Red Flag Warning makes for dangerous fire conditions

"That red flag warning is really a big deal because if you have a fire start wind like today will just set it off and spread it right down the pasture and right down the field."

NORTH DAKOTA & MINNESOTA (KVRR) — Due to dry conditions A red flag warning has been issued throughout North Dakota and Western Minnesota.

“That red flag warning is really a big deal because if you have a fire start wind like today will just set it off and spread it right down the pasture and right down the field,”Fargo Fire Department’s Fire Marshal, Ryan Erickson said.

Fire Marshal for the Fargo Fire department, Ryan Erickson says there are some areas that are more vulnerable to fires.

“We have that concern also we don’t want any sort of grass fires. We have areas in town where there’s grass and trees,” said Erickson.

Due to low humidity and high winds officials say dry conditions such as these dead leaves and this bush right here could cause a wildfire under a red flag warning.

“We have that combination generally across the entire state right now, but you could tell where those three factors have come together in the right combination that tells us that if a fire starts in those areas we would have rapid fire spread to those areas,” Fire Prevention Supervisor, Minnesota Department of Natural Resources, Casey McCoy said.

With abnormally dry conditions the Grand Forks County Sheriff’s office has issued a temporary burn ban stating anyone who in violation will be guilty of a class B misdemeanor.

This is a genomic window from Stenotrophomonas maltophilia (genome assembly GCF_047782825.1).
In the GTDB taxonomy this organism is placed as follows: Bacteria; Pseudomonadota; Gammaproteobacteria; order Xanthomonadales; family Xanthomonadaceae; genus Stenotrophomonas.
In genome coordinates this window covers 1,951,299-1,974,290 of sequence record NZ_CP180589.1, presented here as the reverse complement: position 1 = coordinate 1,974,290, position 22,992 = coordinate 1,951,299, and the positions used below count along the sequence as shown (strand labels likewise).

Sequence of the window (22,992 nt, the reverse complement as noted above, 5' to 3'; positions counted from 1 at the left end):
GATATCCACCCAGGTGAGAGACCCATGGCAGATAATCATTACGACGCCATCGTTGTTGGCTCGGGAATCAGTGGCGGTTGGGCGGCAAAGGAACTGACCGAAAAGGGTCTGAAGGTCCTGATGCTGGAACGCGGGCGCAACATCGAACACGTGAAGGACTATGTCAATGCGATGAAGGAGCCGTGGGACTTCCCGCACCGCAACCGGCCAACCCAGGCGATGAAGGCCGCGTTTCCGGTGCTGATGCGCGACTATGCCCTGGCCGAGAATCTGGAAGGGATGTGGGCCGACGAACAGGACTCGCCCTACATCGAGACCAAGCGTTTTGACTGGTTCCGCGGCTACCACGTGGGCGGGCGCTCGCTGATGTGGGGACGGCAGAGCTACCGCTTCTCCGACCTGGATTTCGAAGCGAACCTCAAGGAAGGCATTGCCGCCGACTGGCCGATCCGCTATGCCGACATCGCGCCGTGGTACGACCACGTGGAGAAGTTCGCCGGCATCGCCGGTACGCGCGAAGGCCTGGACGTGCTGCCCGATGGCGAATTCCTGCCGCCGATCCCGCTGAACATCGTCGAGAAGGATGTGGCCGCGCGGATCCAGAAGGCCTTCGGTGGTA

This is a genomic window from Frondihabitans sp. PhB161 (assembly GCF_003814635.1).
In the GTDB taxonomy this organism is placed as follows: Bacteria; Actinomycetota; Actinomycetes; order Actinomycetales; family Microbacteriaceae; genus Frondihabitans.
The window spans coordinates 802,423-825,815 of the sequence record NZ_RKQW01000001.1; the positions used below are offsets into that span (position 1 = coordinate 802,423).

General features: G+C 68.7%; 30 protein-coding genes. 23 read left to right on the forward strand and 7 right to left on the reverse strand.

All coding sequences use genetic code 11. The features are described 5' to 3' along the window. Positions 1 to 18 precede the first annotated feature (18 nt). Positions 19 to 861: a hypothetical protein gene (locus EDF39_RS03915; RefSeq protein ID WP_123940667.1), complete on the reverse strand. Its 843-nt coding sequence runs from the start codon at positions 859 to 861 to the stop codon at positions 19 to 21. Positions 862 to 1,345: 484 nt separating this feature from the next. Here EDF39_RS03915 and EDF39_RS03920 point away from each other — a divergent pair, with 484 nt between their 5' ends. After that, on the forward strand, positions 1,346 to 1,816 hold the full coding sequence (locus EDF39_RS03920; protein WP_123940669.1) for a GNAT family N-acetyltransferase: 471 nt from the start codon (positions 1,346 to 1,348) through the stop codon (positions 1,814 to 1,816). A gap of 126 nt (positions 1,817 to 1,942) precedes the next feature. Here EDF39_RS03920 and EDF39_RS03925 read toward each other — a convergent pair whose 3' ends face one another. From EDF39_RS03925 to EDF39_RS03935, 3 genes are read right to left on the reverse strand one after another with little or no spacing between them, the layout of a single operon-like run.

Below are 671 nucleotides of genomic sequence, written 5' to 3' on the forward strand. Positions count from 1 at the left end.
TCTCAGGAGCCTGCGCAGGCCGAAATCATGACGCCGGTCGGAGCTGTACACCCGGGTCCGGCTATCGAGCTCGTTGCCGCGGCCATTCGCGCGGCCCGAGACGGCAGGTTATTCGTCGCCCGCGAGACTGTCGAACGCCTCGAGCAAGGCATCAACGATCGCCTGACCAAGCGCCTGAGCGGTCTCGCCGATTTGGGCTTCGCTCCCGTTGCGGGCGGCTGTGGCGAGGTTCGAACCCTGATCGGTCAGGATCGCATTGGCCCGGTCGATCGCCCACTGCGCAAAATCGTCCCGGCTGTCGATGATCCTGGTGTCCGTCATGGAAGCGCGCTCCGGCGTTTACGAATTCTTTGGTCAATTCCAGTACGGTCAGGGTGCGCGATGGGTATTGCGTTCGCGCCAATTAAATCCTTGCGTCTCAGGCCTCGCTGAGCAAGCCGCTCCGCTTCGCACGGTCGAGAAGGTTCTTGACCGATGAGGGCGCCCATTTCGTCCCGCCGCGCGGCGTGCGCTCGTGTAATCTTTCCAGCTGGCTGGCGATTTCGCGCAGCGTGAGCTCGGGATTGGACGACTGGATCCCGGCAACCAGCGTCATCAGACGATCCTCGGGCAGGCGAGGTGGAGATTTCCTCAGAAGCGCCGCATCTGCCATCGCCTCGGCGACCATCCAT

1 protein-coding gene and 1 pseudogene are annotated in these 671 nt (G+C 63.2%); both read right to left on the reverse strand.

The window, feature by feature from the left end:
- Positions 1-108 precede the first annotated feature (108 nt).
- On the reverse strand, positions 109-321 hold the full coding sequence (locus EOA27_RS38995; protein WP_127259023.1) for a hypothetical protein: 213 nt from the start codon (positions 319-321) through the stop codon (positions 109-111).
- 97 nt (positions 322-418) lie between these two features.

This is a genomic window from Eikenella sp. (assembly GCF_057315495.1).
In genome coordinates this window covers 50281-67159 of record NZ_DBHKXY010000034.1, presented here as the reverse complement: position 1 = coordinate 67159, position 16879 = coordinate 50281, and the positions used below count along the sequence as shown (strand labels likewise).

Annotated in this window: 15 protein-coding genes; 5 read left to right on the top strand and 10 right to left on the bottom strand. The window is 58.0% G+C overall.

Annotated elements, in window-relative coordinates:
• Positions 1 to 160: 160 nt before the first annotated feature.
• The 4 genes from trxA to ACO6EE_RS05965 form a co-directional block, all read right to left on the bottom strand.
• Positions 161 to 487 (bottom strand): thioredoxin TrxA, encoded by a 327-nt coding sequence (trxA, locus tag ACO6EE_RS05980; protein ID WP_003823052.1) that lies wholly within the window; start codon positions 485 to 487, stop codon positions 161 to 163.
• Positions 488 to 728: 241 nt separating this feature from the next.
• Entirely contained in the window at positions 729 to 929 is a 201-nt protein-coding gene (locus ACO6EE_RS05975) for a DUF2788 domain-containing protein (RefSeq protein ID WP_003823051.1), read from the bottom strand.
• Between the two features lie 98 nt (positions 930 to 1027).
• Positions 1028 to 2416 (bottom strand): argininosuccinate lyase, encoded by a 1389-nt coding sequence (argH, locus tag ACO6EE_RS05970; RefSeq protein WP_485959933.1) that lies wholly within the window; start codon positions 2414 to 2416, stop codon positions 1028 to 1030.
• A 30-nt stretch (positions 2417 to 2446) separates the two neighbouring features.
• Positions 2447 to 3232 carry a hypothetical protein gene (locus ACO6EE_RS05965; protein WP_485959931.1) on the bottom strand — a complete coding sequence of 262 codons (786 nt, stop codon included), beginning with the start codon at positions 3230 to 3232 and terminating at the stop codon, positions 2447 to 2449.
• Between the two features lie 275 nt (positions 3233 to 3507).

Erickson stresses the importance of how quickly a fire can spread.

“So weather conditions are really at a point where fires can start easily and then they can really get out of control. A day like today is where we can see those start easily and then the winds will fan that and create a big problem out of something that started out pretty small,” said Erickson.

Officials say there are some ways you can stay prevent a fire from occurring.

“Today is the day we gotta clean up out cigarette butts and what we really want to do is get those cleaned up throw them away properly, soak them in water and get rid of them and then that way we don’t have a flower pot take off and then start a deck fire and spread to the house,” said Erickson.

“It’s cleaning gutters making sure that stuff is not on your roof, pine trees tend to burn a lot more readily than hardwood trees so if you minimize the number of pines within 30 feet of your house that goes a long way towards helping,” McCoy said.

You can find a link to more wildfire prevention here.

Categories: Minnesota News, North Dakota News